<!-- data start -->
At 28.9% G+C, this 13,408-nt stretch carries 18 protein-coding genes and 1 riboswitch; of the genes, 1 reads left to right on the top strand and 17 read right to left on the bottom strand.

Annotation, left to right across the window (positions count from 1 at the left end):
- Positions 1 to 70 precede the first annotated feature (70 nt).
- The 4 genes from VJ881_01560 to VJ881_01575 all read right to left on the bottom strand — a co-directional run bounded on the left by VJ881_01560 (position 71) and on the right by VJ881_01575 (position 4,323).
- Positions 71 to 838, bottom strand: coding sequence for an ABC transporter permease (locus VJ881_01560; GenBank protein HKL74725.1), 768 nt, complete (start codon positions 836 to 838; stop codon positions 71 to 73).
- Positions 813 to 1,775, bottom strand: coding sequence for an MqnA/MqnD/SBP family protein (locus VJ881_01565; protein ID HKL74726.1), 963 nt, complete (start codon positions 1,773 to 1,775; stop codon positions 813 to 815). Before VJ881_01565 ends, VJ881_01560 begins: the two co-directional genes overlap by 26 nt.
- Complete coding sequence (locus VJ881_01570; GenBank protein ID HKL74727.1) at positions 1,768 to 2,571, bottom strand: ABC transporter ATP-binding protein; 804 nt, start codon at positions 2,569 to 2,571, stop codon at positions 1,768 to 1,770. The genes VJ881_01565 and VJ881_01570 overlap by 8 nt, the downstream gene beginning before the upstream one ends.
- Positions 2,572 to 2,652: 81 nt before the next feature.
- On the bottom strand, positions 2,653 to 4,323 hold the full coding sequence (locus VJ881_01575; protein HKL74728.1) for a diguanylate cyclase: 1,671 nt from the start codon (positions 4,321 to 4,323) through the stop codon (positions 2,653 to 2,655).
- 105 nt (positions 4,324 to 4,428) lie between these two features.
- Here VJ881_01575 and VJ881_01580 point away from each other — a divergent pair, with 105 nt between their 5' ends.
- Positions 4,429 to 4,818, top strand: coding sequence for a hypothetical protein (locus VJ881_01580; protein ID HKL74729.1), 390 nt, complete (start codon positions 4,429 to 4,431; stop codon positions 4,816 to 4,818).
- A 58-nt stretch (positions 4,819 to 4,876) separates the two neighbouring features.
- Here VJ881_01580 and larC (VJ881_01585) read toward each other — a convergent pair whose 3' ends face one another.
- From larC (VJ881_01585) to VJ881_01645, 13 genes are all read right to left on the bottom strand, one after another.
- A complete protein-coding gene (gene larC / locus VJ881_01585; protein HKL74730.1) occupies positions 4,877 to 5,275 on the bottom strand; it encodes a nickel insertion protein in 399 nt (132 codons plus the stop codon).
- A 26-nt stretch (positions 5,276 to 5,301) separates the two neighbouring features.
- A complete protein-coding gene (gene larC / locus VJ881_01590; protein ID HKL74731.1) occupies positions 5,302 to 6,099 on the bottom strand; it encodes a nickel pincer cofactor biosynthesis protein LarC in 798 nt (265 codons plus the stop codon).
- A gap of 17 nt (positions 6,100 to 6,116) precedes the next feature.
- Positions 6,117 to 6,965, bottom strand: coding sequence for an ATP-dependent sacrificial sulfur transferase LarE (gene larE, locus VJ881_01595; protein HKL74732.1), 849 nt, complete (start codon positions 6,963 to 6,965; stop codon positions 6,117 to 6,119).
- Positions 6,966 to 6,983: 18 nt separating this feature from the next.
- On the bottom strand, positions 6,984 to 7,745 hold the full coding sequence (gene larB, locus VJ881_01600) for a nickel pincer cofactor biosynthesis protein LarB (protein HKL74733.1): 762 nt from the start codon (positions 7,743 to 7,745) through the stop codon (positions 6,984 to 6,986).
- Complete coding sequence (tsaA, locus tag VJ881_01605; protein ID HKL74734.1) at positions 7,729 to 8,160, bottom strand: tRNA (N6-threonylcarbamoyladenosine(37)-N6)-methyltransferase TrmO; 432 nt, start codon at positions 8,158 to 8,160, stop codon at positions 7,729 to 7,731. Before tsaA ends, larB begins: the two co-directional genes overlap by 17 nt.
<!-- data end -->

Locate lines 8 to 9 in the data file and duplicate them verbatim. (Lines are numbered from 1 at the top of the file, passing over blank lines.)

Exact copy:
- Positions 2,572 to 2,652: 81 nt before the next feature.
- On the bottom strand, positions 2,653 to 4,323 hold the full coding sequence (locus VJ881_01575; protein HKL74728.1) for a diguanylate cyclase: 1,671 nt from the start codon (positions 4,321 to 4,323) through the stop codon (positions 2,653 to 2,655).